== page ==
By Cornelia KECK Ph.D. 
Department of Pharmaceutics and Biopharmaceutics, Philipps-Universit~t, Marburg, Germany
Scientific Advisory Board of International Association for Applied Corneotherapy (I.A.C.)

There  are  many  different  kinds  of  facial   treatments. The most prominent used treatments include cleansing, masks, sera, lotions and creams. Besides formulations that are applied on the skin, the skin can also be treated with mechanical  treatments. This includes  skin massage and/ or the use of devices, for example  microneedles (derma rollers), ultrasound or dermabrasion. Recent trends now use a combination of both methods, i.e., skin treatment with a combination  of formulations  that are applied on the skin and physical skin treatments. The article reviews which  kind of treatment is most suitable for skin care and efficient, long-lasting delivery of active compounds into the skin.

Treating the skin can have different purposes. When using cosmetic products, it is mainly the aim to improve and restore the function and integrity of the skin. This aim is named corneotherapy. In addition, skin treatments can be used to deliver active compounds onto, into or through the skin. This aim is named drug delivery. In case both aims are combined the "2 in1 aim is called "advanced corneotherapy" [1].

Drug delivery means that an active compound  is transported to the desired site of action.  In case of dermal drug delivery, the desired site of action can be on top of the skin, within the stratum corneum (SC), epidermis or in deeper layers of the viable dermis (Fig. 1).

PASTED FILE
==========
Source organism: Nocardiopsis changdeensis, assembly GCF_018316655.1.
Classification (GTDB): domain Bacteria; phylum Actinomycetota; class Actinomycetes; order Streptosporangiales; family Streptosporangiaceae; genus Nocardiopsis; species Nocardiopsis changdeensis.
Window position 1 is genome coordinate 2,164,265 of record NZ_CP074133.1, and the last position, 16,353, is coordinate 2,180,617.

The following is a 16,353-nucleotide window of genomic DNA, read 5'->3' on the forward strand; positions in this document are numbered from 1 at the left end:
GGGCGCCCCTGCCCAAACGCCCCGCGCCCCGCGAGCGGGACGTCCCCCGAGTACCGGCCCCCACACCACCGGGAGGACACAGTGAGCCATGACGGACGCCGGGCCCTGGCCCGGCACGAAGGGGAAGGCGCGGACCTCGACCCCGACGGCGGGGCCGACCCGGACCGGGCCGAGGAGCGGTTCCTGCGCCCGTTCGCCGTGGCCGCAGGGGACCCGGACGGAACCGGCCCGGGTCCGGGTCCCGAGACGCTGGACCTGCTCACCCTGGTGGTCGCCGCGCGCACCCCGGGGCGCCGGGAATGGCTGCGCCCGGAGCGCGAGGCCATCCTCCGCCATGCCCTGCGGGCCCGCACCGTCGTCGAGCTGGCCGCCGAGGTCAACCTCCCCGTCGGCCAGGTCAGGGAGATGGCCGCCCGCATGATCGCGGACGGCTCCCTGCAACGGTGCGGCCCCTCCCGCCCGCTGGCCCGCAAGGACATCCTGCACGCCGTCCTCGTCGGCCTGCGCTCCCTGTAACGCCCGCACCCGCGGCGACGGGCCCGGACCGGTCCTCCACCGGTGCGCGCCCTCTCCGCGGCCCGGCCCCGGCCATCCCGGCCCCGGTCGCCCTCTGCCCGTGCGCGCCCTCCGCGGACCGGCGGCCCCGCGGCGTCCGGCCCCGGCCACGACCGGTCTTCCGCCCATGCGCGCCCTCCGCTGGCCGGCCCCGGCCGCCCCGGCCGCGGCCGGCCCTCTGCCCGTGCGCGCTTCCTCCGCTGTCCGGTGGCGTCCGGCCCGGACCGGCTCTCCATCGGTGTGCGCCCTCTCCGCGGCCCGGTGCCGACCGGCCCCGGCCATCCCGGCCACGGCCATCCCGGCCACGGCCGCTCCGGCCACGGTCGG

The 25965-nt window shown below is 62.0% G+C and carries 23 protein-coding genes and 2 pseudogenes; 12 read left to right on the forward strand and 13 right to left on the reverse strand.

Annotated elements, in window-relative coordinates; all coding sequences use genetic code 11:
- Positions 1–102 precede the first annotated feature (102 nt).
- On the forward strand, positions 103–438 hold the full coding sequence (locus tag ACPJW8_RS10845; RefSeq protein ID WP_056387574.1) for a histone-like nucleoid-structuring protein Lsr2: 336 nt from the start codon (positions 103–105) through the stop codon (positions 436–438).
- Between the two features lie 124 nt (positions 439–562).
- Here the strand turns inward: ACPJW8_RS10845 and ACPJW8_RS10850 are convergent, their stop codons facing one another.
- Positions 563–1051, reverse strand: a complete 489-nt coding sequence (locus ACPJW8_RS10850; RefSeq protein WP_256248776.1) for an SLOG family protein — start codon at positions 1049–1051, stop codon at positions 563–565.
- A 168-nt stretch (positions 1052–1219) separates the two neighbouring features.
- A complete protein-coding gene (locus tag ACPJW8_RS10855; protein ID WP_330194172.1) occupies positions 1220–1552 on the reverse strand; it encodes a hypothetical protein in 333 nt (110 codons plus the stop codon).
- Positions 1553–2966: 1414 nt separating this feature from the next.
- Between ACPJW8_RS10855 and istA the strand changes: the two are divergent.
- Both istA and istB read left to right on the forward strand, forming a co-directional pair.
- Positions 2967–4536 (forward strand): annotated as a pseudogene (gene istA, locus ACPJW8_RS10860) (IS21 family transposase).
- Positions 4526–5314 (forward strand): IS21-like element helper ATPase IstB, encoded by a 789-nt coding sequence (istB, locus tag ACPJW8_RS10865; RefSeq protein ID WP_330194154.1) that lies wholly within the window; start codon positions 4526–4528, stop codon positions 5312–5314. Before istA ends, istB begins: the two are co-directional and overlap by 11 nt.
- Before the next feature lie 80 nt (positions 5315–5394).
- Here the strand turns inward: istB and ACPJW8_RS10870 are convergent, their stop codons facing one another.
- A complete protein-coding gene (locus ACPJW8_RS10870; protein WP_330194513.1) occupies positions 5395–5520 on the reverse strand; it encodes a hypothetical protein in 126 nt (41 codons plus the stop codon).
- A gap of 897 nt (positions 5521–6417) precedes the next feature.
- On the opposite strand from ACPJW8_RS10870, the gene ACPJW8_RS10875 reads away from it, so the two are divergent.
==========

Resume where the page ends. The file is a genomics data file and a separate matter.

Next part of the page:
Fig-1-A3 How a facial treatment can be long lasting (sustainable)?

Besides dermal drug delivery, drug delivery to the hair follicles, sebaceous glands or sweet glands can also  be of interest [2]. Efficient drug delivery and skin treatment therefore starts with a  thoughtful consideration where the active  compound  is  really needed.
The second step considers the required amount of active compound and the time period. If the available amount of active compound  is too  low, there will be no activity. If the amount is too high undesired side effects,  i.e., toxic effects  can occur. Despite the amount, also the time during which the active ingredient is  available is  important.
Some compounds need to act fast (for example disinfectants) and others are needed on the long term (for example antioxidants that fight free radicals).
Efficient dermal formulations are able to act as vehicle for active compounds.  The vehicle is designed to transport the  active  compound in the  required  dose and time to the  desired site of action. Cosmetic formulations that fullfill these criteria are called cosmeceuticals. The term  was first coined by Albert Kligman who was the first really addressing this important issue not only for pharmaceutical but also for cosmetic formulations.